Their sacred sites have become urban bike trails and greenways. Their hunting grounds now lie under interstates and vast, expansive suburban shopping malls. Their holy places are destinations for millions of tourists and sightseers each year. Oil and natural gas rigs dot the prairies where once they hunted the mighty bison herds. Where they once huddled for shelter and protection, amphitheaters spread between towering red walls of rock. Where once they hunted and fished and subsisted on the bounty of the glades, both north and south, housing developments, amusement parks and retirement villas wrestle for more room to grow.
The spirits of peoples and civilizations long ago -- and some from the not too distant past - wander the places they once roamed. If they truly exist, they no doubt travel the expanses of our continent trying to find a familiar place; a holy place; a welcoming place.
As they travel, they search for their gods; gods of fire and smoke and water and earth; gods of war and of harvest.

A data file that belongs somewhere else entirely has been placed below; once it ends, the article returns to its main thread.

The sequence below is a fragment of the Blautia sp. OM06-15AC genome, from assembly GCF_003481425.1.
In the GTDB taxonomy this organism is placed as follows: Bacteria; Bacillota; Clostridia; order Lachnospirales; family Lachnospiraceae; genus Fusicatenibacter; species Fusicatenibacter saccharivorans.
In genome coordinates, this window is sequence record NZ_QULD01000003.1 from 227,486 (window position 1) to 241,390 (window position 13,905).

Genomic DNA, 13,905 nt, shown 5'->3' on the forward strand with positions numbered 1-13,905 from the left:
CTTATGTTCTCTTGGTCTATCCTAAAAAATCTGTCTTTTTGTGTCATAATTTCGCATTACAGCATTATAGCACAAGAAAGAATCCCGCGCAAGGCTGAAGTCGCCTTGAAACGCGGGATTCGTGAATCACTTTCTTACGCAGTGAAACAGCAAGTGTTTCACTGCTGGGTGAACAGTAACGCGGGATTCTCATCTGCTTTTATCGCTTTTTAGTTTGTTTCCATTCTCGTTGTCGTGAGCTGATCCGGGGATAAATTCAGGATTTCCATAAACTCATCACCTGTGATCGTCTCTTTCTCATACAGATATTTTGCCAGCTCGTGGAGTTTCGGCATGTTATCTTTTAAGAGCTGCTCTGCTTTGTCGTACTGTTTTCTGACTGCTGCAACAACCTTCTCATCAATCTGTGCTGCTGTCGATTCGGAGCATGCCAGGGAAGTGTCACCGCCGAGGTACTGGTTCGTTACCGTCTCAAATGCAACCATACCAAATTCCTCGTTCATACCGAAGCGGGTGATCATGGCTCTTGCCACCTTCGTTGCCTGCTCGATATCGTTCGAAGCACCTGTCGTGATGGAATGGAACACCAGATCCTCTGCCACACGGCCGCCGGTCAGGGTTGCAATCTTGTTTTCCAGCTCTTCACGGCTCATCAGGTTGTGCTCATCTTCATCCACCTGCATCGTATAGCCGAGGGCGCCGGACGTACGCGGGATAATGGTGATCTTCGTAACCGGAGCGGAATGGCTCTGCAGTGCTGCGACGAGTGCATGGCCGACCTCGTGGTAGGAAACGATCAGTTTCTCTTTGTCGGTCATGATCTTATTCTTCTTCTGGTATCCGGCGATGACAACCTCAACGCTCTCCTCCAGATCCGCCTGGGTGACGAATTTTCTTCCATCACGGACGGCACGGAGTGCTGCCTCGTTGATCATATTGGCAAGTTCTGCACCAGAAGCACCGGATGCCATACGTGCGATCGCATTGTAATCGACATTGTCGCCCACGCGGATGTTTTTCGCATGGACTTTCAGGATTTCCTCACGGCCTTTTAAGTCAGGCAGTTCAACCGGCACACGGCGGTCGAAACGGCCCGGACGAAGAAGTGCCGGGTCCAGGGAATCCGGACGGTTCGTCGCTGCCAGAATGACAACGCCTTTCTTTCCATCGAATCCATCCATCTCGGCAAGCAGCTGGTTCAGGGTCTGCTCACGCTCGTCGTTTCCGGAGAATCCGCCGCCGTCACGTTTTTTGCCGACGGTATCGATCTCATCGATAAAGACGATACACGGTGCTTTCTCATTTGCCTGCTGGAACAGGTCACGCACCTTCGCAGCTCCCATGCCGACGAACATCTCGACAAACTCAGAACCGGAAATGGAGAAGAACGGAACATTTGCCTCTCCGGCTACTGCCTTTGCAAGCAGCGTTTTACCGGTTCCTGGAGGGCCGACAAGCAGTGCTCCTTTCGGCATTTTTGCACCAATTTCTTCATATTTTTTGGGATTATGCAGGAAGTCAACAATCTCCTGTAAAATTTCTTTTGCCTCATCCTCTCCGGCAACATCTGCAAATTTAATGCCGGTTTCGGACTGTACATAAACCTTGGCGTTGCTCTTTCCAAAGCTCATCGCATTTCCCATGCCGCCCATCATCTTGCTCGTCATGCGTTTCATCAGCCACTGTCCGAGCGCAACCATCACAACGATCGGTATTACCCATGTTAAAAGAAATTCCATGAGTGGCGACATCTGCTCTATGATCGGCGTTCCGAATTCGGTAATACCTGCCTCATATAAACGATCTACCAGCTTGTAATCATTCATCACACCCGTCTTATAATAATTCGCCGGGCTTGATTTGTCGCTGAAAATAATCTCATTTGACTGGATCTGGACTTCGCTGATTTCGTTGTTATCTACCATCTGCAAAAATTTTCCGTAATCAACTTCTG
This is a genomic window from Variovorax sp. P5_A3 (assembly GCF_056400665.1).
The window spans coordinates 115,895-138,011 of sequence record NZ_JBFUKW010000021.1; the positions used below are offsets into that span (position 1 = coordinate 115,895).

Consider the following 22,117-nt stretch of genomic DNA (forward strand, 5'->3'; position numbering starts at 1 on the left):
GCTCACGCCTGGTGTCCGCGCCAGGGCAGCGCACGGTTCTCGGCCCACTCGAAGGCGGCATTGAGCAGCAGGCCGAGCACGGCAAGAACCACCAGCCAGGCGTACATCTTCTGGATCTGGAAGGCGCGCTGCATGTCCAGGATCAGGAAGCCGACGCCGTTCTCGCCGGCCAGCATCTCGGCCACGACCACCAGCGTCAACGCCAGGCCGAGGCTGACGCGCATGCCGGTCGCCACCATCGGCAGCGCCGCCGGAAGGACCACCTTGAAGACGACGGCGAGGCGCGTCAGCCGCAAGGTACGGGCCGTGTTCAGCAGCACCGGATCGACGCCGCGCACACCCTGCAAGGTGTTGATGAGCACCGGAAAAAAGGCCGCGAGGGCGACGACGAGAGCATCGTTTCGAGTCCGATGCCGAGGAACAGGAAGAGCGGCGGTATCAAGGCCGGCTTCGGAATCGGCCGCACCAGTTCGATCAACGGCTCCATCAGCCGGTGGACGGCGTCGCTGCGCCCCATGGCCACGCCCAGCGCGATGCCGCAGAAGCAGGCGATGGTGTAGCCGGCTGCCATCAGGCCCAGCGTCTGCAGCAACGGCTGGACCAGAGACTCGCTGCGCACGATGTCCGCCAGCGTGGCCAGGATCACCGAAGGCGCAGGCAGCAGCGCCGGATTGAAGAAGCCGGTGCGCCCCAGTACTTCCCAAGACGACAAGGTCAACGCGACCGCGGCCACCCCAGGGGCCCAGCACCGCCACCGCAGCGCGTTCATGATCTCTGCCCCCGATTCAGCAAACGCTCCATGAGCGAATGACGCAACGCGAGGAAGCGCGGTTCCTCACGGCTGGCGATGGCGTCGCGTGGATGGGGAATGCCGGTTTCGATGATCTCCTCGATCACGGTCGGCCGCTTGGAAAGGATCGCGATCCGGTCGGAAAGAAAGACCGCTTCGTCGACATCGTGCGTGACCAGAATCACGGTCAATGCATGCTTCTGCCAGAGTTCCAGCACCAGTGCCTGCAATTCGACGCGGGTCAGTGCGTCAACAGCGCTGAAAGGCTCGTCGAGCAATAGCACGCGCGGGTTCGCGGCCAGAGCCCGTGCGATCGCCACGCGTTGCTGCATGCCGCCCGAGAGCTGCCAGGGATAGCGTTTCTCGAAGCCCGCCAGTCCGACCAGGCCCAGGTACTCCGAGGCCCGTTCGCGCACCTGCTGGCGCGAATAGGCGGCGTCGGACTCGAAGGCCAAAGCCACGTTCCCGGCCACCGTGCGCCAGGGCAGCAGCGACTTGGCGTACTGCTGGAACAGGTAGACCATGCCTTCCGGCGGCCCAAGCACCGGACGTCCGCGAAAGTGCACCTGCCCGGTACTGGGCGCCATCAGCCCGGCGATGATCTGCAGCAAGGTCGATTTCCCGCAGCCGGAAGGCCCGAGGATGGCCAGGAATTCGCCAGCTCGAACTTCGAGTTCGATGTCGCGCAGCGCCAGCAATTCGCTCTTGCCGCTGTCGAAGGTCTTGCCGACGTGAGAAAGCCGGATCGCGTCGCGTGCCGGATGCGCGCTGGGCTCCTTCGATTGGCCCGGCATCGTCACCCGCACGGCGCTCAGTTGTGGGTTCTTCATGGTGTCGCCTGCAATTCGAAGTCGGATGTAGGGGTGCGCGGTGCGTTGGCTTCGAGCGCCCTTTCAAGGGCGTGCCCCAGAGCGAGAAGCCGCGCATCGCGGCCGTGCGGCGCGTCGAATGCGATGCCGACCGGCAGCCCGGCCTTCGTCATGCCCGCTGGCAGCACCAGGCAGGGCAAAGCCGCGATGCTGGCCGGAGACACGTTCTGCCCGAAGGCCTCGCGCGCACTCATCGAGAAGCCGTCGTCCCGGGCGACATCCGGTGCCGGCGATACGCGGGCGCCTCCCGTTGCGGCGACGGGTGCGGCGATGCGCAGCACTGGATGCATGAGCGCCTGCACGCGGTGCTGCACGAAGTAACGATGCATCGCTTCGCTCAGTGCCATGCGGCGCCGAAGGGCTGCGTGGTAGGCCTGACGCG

"Where are the holy places?" they ask. "Where are our gods?"
They can not find those places, for those places are covered with asphalt and concrete and waste and reservoirs and cathedrals where people worship another god. Their gods have been replaced. As much as they search for their gods, their gods call out for them. And they are lonely gods.
Lonely gods searching for a lonely people.
How like these wandering souls must we appear. Lonely people seeking a God who is also seeking us. Are our lives so different from theirs; any less cluttered; any less distracted; any less put upon by changes that we cannot avoid; any less silenced by what the world calls progress; any less displaced by a society that devalues another's worship?
Are we, too, a lonely people seeking after a lonely god?